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Is Your Vision For Innovation In Health Technology A Reality, or Pixie Dust?

September 14, 2017

 

  • I think we are mostly chasing “innovation” without full consideration of its impact and usefulness

  • Impact analysis has to consider organization culture and readiness, as well as impact to others like partners and the community (not just patients)

  • Analysis of impact and effectiveness needs rigor and depth

  • Lack of proper planning and analysis can disrupt and destroy value and quality, versus supporting and augmenting

Previously I started a discussion around four main areas of emerging healthcare related investment and influence. The four areas I think make sense are community health data collection and engagement, patient based care delivery and clinical services, operational support and data management services and in the financing and insurance aspect of the ecosystem. Note I am not discussing pharmaceutical or bio-medical investments. As a health actuary with nearly 30 years’ experience, I have a strong appreciation for how all this data being collected can be used, as consumer engagement and social determinant based information informs care delivery as much as product design and physician reimbursement / network contracting.  Fundamentally there has to be alignment and collaboration between doctor pay, health insurance product design and the funding of all this innovation and digital health based transformation. 

 

Of particular interest is the technology being developed that supports the operations of care delivery, as well as the technology that supports the financial analytics and insurance/ payer. This is a natural “hand-shake” and data sharing opportunity. Of course I also see a significant amount of very technical but incredibly important risks. 

 

Operational Support and Data Management

There are emerging tools target population health based, and genomic based, case management and transition management, and proactively identifying gaps in care. The excitement here comes from the juxtaposition of these type of tools with the advent of cloud-based technology to create data platforms that integrate data across EHR platforms. We can include the social determinant and community health based information collected from the consumer interaction technologies discussed above with real-time clinical data to create more powerful analytic support. Tools that could take full advantage of this structured data environment include predictive analytics and episodic grouper-like methodologies for case management and resource management across the care continuum, even attempting to personalize the pathways and care delivery with cognitive computing that adapts to patient preferences and socio-demographic circumstances.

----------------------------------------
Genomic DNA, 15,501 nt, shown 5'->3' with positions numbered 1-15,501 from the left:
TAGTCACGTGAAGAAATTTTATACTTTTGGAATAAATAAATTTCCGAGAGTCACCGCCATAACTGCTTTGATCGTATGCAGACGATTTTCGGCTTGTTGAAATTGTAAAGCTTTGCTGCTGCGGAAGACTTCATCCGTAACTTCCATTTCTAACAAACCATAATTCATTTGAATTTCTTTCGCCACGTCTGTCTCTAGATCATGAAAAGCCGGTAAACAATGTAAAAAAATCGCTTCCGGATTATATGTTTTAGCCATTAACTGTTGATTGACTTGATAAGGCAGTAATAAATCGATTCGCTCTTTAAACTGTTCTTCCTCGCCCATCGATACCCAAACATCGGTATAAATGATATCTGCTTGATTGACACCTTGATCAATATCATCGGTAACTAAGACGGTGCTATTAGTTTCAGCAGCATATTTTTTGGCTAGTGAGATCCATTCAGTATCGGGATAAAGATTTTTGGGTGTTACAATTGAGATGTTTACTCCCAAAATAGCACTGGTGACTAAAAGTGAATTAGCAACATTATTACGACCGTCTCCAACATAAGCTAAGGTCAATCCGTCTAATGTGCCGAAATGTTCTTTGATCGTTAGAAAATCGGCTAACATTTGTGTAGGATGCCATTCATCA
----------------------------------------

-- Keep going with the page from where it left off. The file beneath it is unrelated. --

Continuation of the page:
It is exciting to consider the analytics, predictive modeling and related infrastructure supporting proactive care management and shifting care delivery to more appropriate settings, ostensibly less intensive settings. With the excitement comes risk; this is perhaps the area with the greatest mathematical and actuarial complexity, requiring rigor and discipline in evaluating the embedded analytics and approaches of the emergent technology at a very granular level. There are already examples of failed multi-million dollar decision support system implementations that resulted in worse quality. A recent article on AI ontology (“Ontology to Oncology” by Siddharth Pai) is a great read around the deeper science required in “safe engineering” of these critical cognitive applications and care management tools.     

 

Financing and Insurance

Insurance company operations, and product design, are also benefiting from the rush to innovate. New companies and new products are being funded that encourage utilization of community based tools, providing rewards for engagement and care-delivery compliance. This potential disruption of the traditional insurance marketplace is also cause for some excitement. There is an emerging recognition that encounter or claims data is not enough to address the clinical transformation inherent in population health minded approaches, and is not necessarily timely or accurate/complete. For example, Medicaid patients that transition in and out of the program generate incomplete longitudinal records, and high-deductible commercial product designs may discourage full reporting of all health related activity.